Bottom: the real thing
Source: Michael Morimoto, Colorado School of Mines. "The Forging of a Japanese Katana", June 14 th , 2004
  Quenching the Blade
Rapidly cooling steel with at least 0.3 % of carbon or so produces very hard and brittle martensite instead of medium hard pearlite plus soft ferrite. Read it up! Quenching a 1% carbon or so tamahagane steel easily brings you in the 800 Vicker's hardness region. Turning the whole tamahagene of your kobuse style blade to that kind of hardness plus the concomitant brittleness would not be so good, however. You only want the edge to be ultra-hard, compromising for the unavoidable brittleness, but the rest should not be brittle.
It is clear what you need to do. Just quench - rapidly cool - the edge part and allow the rest to cool down more slowly. Given the cross-sectional shape of your blade that will happen automatically to some extent. Thicker parts unavoidably cool more slowly then thinner parts, just as the outside cools down more quickly then the inside. There is a what is called a hardness depth, after all.
Plunging your hot blade into cold water thus will never turn the inside hard and brittle but quite possibly more of the outside than what you have in mind. You need to do something. What you do for your steel is exactly what you do for yourself when you don't want to cool down too quickly getting out from your warm house into a very cold winter day. You wear protective clothing that acts as a barrier or thermal insulator, decreasing the heat flow from your warm body to the cold air.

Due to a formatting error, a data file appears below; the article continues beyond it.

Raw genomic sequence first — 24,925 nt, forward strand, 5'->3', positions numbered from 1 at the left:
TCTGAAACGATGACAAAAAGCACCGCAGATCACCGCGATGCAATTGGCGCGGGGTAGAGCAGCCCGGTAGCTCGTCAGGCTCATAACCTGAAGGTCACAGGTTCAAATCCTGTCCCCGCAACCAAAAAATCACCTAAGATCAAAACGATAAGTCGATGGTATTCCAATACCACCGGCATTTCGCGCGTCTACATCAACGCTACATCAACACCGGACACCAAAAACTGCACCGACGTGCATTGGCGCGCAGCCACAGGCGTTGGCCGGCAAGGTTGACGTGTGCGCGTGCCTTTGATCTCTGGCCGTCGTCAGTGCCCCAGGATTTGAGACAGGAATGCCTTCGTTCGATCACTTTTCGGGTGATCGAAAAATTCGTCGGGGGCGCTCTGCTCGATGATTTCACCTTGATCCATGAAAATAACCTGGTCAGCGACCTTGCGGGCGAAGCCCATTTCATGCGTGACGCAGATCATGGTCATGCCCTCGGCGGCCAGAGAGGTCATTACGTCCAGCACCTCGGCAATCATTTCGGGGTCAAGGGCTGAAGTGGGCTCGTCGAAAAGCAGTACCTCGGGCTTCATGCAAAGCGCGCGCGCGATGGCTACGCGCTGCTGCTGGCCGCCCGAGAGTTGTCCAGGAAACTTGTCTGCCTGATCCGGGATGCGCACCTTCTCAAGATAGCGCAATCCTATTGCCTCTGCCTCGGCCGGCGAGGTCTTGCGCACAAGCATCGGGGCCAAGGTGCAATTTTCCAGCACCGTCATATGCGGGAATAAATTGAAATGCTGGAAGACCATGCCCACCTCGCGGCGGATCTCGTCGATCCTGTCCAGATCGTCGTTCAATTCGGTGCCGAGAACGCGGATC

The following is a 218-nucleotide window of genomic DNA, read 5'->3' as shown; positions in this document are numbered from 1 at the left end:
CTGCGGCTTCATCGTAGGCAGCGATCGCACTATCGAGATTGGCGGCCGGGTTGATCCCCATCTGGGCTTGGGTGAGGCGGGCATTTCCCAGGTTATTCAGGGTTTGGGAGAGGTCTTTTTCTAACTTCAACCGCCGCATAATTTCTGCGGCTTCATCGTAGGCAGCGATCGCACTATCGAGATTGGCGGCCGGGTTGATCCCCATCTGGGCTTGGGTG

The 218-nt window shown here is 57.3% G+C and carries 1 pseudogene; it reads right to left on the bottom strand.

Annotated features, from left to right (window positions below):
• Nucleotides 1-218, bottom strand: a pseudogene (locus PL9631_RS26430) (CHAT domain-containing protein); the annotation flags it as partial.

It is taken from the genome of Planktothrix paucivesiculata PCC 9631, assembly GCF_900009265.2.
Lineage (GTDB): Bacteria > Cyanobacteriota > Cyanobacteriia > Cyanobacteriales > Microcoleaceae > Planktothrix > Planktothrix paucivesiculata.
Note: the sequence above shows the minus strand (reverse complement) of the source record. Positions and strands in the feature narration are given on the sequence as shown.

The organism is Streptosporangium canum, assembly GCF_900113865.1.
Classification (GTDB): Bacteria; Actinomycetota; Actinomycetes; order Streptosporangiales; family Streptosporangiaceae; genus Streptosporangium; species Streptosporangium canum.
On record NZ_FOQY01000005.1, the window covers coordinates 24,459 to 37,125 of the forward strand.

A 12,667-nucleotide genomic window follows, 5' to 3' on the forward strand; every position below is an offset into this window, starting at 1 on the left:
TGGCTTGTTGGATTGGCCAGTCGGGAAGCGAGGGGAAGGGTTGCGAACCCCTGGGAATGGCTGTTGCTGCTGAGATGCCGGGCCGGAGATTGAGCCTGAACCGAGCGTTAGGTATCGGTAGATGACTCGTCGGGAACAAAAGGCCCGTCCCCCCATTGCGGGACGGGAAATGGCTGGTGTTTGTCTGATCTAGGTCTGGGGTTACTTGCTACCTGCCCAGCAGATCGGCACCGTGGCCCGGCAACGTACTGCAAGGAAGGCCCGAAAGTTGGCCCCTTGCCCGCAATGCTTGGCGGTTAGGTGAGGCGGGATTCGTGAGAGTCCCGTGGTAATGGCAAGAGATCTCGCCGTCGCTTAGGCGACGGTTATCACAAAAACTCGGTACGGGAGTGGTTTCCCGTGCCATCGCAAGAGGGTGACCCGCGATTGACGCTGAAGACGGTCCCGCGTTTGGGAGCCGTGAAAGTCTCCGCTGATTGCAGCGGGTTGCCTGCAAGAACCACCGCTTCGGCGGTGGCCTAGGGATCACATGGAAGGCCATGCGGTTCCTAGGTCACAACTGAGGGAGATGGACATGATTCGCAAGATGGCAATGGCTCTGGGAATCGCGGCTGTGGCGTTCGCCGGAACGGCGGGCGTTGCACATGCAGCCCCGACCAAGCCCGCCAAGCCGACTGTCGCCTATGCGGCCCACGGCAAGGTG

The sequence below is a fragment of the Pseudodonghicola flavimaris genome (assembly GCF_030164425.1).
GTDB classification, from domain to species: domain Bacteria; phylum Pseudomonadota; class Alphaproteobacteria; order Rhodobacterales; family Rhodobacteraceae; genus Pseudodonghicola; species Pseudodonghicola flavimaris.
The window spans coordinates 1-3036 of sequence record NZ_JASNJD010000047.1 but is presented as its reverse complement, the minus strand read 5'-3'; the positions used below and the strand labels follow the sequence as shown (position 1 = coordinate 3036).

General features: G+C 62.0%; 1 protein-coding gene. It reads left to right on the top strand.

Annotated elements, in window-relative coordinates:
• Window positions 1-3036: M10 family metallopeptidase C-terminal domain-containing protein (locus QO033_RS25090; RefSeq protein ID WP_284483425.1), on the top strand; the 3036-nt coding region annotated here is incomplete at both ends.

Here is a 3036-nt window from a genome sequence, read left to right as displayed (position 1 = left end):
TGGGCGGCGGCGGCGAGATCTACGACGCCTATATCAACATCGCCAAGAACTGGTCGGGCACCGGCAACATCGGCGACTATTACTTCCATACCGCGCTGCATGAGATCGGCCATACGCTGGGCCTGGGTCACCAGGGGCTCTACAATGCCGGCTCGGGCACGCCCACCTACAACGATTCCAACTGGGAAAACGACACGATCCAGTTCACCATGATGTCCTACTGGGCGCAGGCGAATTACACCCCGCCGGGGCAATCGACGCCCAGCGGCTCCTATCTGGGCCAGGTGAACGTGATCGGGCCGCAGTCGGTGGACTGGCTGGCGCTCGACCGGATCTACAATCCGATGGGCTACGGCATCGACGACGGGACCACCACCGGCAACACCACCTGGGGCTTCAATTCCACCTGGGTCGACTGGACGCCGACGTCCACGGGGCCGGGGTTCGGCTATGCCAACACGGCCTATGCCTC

You do exactly the same for your blade. You protect the areas not supposed to cool down too fast with a thermal insulator. Goose down or coyote fur, however, will not do in this case since that stuff cannot take the heat. Ceramics are better, in particular because you can easily coat your blade with some pasty clay stuff that fires into a ceramic as soon as you heat up your blade. You are doing some special kind of of pottery. You even can influence the local cooling rates by varying the thickness of you protective clay layer. The thicker the layer the slower the cooling. What you are doing now is known as differential cooling.
It is of course not quite as easy as it sounds. Your clay paste must have the right properties, like sticking well to the blade, firing well, and so on. Then you must not only heat your blade well above the A1 transition temperature of 727 oC (1341 oF), the blade needs to have the same temperature everywhere. That calls for a rather large and well-tended hearth plus experience to substitute for the lack of thermometers.
Then you may encounter a little paradox: Those parts of your blade that are coated with just a thin layer of clay will cool even faster than the bare blade! That's like wearing metal clothing - you get cold faster than with no cloths at all! Why? Well, when you stick something very hot into cold water, the water will start to boil right at the hot surface. Air bubbles are produced. Air bubbles are terrific thermal insulators, preventing rapid cooling. On a clay surface the bubbling is different than on a metal surface and less air bubbles may speed up the cooling.
The composition, size and temperature of your quenching bath is also of some importance. It is not quite as important as the smiths of old believed but of some importance nonetheless.
So quenching was a tricky process that might have been left to a specialist. In return it offered a number of good points:
  1. The edge can be made ultra hard. It will also be brittle but its "attachment" to a ductile body allows you to live with that.
  2. The edge can be made ultra sharp and it retains its sharpness as long as you don't hit objects harder than itself.